She Who Would Fly

Garage Gallery, Studio Watts Workshop, 1977


A three part performance installation for art and feminist audiences, in the words of the artist Suzanne Lacy:


I sat for several hours on two afternoons listening to women who came to the gallery share their experiences of sexual violation. They wrote their stories on paper and attached them to maps of the US which covered the room.


I was a ritual between myself and four performers, Nancy Angelo, Laurel Klick, Melissa Hoffman and Cheryl Williams, all of whom had direct experience with sexual violence. We prepared the space, shared food and our stories and anointed each other’s bodies with red grease paint.


I was opening the gallery one evening for 3-4 people at a time, who entered and was confronted with a large lamb carcass with wings, suspended between floor and ceiling as if in flight. Moving around the lamb they could read the stories pinned to the map-covered walls. On one wall, a description of her own rape was written by poet and novelist, Deena Metzger. After being in the space, the viewers became aware they were being watched from a perch above the door by four women, nude, bodies stained bright red. Avenging angels, metaphors for a women’s consciousness split from her body as it is raped. The bird-women were intended to remind visitors they were voyeurs to the pain of very real experiences.

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A ten step private ritual performed by the artists to exorcise a sexual assault she experienced shortly before May. She circled her old apartment (the “rape” dwelling) three times for three days, thinking about rape. She did something to make her new home secure for each of five days, dripped menstrual blood on the floor of her kitchen, buried sacred objects around her house, shaved all body hair except head, ate raw fish, drank herb tea, and finished by doing something for her health for five days.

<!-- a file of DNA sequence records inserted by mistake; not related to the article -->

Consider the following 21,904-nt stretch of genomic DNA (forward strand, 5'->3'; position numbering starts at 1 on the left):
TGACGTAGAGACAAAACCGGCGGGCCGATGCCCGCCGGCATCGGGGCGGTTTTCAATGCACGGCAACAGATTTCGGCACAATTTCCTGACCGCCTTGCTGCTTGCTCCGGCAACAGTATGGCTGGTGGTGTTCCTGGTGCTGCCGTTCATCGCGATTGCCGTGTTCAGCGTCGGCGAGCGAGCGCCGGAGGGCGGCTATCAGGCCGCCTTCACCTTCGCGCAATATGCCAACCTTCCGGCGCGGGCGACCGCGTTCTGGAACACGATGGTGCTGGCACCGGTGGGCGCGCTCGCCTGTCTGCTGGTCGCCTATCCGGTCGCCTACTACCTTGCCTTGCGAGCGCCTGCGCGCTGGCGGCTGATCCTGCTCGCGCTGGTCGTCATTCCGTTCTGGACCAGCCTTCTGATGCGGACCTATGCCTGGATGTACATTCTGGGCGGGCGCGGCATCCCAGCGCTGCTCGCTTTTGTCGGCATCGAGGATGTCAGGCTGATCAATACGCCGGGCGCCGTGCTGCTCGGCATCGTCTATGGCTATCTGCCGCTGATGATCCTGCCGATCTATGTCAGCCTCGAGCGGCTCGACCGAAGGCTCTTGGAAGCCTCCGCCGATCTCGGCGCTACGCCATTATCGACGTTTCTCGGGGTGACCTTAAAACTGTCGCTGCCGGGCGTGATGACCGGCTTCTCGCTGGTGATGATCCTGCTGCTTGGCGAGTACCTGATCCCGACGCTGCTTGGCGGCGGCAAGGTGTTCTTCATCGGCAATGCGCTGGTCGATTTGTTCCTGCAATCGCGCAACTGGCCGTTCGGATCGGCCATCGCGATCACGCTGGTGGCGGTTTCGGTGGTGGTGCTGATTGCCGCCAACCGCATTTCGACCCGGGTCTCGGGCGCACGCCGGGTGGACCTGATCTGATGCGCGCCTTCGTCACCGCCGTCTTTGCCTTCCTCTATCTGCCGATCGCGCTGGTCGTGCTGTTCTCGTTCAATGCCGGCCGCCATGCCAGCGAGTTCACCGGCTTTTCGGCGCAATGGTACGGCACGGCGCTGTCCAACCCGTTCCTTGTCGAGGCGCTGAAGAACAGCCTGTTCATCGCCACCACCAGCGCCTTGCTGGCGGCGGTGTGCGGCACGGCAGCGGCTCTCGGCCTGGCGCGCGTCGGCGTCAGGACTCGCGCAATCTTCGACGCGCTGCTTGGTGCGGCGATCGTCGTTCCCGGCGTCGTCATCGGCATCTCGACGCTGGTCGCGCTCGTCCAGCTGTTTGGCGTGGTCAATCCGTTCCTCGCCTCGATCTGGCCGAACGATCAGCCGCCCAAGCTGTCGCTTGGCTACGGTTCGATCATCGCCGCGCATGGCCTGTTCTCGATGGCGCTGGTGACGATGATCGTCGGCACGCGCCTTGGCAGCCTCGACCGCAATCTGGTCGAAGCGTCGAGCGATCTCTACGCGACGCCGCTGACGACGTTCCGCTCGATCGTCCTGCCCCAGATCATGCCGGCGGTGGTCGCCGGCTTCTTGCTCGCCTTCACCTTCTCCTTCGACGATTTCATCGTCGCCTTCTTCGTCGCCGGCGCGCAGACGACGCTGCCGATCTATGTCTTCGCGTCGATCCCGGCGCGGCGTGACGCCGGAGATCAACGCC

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Performance & Banquet


This banquet evolved as a strategy for bringing together women working in the same area with very different perspectives and politics. Created by Smith and Gaulke, the elegantly served dinner was interspersed with a performance. Liebestod featured images of Chinese footbinding and other restrictions on women’s freedom. For dessert the artists served Cherries Jubilee amidst stimulated flames and the triumphant Wagnerian Liebestod. 



Breaking Silence

Private Studio in Pasadena, CA.


A ritual performance for revealing and transcending the rape experiences of both artists. A selected audience of women were invited to share the ritual. The two women dressed in black, one with a gun, one wrapping herself in white gauze. They moved from violent images into a directed self-healing ritual. The transformation was smooth and effortless, the ritual powerfully exorcising for all.




Closing Ceremony

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We did not move from theory, we moved quite simply… to the secret wounds, and in this sense, we were no longer ‘thinking’ in the way that Western man thinks, in the realm where thought is divided from feeling, and objectively is imagined to exist. We were discovering a different sense of clarity, one achieved through feeling, in which thought followed a direction determined by pain, and trauma, and compassion and outrage.

Yet these small changes in the doing of things were in themselves a feat. And they do herald more to come. Because the making of these small changes changed us. And these changes inside us were not small; we were profoundly different now than we had been before.
— Susan Griffen, Rape: The Power of Consciousness, 1979